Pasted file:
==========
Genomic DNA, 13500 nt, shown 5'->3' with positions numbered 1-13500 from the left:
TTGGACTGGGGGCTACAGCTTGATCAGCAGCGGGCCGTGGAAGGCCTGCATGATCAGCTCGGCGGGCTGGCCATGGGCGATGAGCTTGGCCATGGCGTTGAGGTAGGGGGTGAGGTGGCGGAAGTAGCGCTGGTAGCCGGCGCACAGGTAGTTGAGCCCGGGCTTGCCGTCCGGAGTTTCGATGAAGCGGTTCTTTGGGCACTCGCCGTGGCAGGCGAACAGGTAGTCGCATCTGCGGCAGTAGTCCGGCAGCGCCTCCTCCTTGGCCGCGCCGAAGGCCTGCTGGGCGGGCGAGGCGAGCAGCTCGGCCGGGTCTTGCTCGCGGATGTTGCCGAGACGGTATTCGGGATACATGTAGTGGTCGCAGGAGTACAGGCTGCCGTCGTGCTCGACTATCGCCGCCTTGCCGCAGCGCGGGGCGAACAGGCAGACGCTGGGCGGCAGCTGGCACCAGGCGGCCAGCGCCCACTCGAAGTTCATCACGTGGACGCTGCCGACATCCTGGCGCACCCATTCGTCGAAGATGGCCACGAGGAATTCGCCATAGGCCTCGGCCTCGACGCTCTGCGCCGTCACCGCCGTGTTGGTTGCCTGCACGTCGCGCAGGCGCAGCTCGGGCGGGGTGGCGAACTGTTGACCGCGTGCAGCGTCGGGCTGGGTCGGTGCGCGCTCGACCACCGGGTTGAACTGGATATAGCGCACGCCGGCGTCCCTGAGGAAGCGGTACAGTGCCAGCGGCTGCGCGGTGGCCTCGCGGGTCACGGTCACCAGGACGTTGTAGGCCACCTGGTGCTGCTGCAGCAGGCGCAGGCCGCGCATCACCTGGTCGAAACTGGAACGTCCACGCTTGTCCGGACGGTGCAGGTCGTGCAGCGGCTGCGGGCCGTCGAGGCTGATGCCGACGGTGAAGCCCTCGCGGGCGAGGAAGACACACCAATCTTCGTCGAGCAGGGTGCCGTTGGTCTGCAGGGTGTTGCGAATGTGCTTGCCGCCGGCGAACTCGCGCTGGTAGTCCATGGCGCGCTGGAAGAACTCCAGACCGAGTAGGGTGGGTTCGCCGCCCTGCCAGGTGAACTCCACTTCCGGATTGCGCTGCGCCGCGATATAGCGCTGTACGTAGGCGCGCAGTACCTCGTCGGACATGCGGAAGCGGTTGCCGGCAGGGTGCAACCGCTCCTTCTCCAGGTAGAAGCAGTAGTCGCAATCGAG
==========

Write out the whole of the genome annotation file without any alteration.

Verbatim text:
Genomic DNA, 13500 nt, shown 5'->3' with positions numbered 1-13500 from the left:
TTGGACTGGGGGCTACAGCTTGATCAGCAGCGGGCCGTGGAAGGCCTGCATGATCAGCTCGGCGGGCTGGCCATGGGCGATGAGCTTGGCCATGGCGTTGAGGTAGGGGGTGAGGTGGCGGAAGTAGCGCTGGTAGCCGGCGCACAGGTAGTTGAGCCCGGGCTTGCCGTCCGGAGTTTCGATGAAGCGGTTCTTTGGGCACTCGCCGTGGCAGGCGAACAGGTAGTCGCATCTGCGGCAGTAGTCCGGCAGCGCCTCCTCCTTGGCCGCGCCGAAGGCCTGCTGGGCGGGCGAGGCGAGCAGCTCGGCCGGGTCTTGCTCGCGGATGTTGCCGAGACGGTATTCGGGATACATGTAGTGGTCGCAGGAGTACAGGCTGCCGTCGTGCTCGACTATCGCCGCCTTGCCGCAGCGCGGGGCGAACAGGCAGACGCTGGGCGGCAGCTGGCACCAGGCGGCCAGCGCCCACTCGAAGTTCATCACGTGGACGCTGCCGACATCCTGGCGCACCCATTCGTCGAAGATGGCCACGAGGAATTCGCCATAGGCCTCGGCCTCGACGCTCTGCGCCGTCACCGCCGTGTTGGTTGCCTGCACGTCGCGCAGGCGCAGCTCGGGCGGGGTGGCGAACTGTTGACCGCGTGCAGCGTCGGGCTGGGTCGGTGCGCGCTCGACCACCGGGTTGAACTGGATATAGCGCACGCCGGCGTCCCTGAGGAAGCGGTACAGTGCCAGCGGCTGCGCGGTGGCCTCGCGGGTCACGGTCACCAGGACGTTGTAGGCCACCTGGTGCTGCTGCAGCAGGCGCAGGCCGCGCATCACCTGGTCGAAACTGGAACGTCCACGCTTGTCCGGACGGTGCAGGTCGTGCAGCGGCTGCGGGCCGTCGAGGCTGATGCCGACGGTGAAGCCCTCGCGGGCGAGGAAGACACACCAATCTTCGTCGAGCAGGGTGCCGTTGGTCTGCAGGGTGTTGCGAATGTGCTTGCCGCCGGCGAACTCGCGCTGGTAGTCCATGGCGCGCTGGAAGAACTCCAGACCGAGTAGGGTGGGTTCGCCGCCCTGCCAGGTGAACTCCACTTCCGGATTGCGCTGCGCCGCGATATAGCGCTGTACGTAGGCGCGCAGTACCTCGTCGGACATGCGGAAGCGGTTGCCGGCAGGGTGCAACCGCTCCTTCTCCAGGTAGAAGCAGTAGTCGCAATCGAG